Second, you need a management team made up of specialists with very different areas of knowledge and very different levels of leadership skill.  Yet the success of the management team depends on integration of individual expertise into a partnership unit and on the willingness and capability of every team member to take the lead as needed.  All their knowledge must be considered equivalent and all team members must achieve equivalent leadership ability.

Finally, you want every member of the team to be self-reliant.  At the same time you require them to take responsibility for the consequences of every other team members’ decisions and actions.  Then you expect them to share credit for success with perfect grace.  Meanwhile, turn on the TV any evening and realize all of popular culture is caught up in glorifying competitive arrogance and cutthroat deception.

I remember proposing a consulting engagement to a senior executive in charge of one silo of a diversified international financial services institution where part of my pitch was how the project would have a positive impact on related silos as well.  He stopped me and asked without a blink, “Why would I want to help them succeed?”  I was speechless, but I now understand how adjectives like Byzantine and Machiavellian stay with the language for centuries.

Thankfully, in smaller privately owned companies, unlike big business institutions and reality TV shows, most managers have good intentions and do the best with what they have to work with.  The trouble is that isn’t enough to build great management teams.  You need a systematic approach that shows individuals the components of the team mindset and illuminates their shortfalls so they can adjust their behaviors.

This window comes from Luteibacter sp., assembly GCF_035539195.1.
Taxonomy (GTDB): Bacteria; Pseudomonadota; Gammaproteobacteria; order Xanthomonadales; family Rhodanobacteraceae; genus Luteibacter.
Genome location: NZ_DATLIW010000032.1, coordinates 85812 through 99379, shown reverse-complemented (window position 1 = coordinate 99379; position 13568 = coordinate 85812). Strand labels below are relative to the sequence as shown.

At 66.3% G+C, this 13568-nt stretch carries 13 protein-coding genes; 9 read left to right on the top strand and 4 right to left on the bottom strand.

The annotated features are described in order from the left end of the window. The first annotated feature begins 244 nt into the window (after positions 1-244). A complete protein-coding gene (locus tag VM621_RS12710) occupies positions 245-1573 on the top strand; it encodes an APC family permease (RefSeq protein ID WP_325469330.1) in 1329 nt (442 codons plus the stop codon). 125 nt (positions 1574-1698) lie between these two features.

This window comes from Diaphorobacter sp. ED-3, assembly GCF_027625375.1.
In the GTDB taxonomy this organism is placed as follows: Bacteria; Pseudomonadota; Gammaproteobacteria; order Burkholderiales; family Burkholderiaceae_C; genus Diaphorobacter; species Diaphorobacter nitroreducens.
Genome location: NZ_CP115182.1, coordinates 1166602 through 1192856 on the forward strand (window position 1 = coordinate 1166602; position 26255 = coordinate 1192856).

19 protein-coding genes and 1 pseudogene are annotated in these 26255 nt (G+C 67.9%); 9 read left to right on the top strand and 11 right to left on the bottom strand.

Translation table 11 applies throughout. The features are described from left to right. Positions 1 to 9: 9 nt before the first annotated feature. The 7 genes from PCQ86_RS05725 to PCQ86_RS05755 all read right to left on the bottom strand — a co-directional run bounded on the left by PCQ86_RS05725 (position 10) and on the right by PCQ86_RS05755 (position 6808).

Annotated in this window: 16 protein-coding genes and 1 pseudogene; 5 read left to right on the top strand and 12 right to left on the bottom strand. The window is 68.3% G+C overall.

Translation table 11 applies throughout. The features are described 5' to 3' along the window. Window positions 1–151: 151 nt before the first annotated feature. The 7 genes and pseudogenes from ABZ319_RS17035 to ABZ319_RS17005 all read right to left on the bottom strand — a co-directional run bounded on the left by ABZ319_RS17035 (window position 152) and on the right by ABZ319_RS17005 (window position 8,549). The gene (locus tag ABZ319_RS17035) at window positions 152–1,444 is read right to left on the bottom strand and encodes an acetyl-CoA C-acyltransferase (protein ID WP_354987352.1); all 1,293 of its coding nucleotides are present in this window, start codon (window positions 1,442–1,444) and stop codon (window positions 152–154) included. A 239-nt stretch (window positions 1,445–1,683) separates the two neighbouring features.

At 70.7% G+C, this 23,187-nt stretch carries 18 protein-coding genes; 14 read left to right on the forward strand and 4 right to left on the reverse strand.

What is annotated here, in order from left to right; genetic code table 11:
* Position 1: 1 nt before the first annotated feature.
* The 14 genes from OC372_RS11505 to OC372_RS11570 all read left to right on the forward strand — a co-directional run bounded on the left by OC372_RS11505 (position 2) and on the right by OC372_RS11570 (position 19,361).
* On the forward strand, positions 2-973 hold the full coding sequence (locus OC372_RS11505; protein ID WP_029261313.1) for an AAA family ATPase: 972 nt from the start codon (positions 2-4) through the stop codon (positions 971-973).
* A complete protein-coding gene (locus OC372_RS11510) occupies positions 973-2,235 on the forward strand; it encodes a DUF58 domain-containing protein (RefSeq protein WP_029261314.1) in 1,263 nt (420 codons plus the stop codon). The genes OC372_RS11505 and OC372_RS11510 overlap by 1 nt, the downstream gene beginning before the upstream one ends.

“What” can be understood by four concepts and twenty variables that drive the development of management teams.

Aptitude is what managers bring to the table.

  • Deep knowledge
  • Broad experience
  • Organizational ability
  • Talent for cooperation
  • Leadership acuity

Authority encompasses what the company puts on the table and personal skills that create control.

  • Decision-making freedom
  • Reporting boundaries
  • Flexibility to adapt
  • Listening skills
  • Persuasion abilities

Accountability is the risk managers accept for leadership status.

  • Alignment of individuals, team, and company success
  • Benchmarks to set expectations
  • Performance evaluation
  • Partnership trust
  • Conviction of true believers

Autonomy is earned by execution and commitment.

  • Strategic insight
  • Logistical foresight
  • Contingency planning
  • Influential relationship-building
  • Expansive vision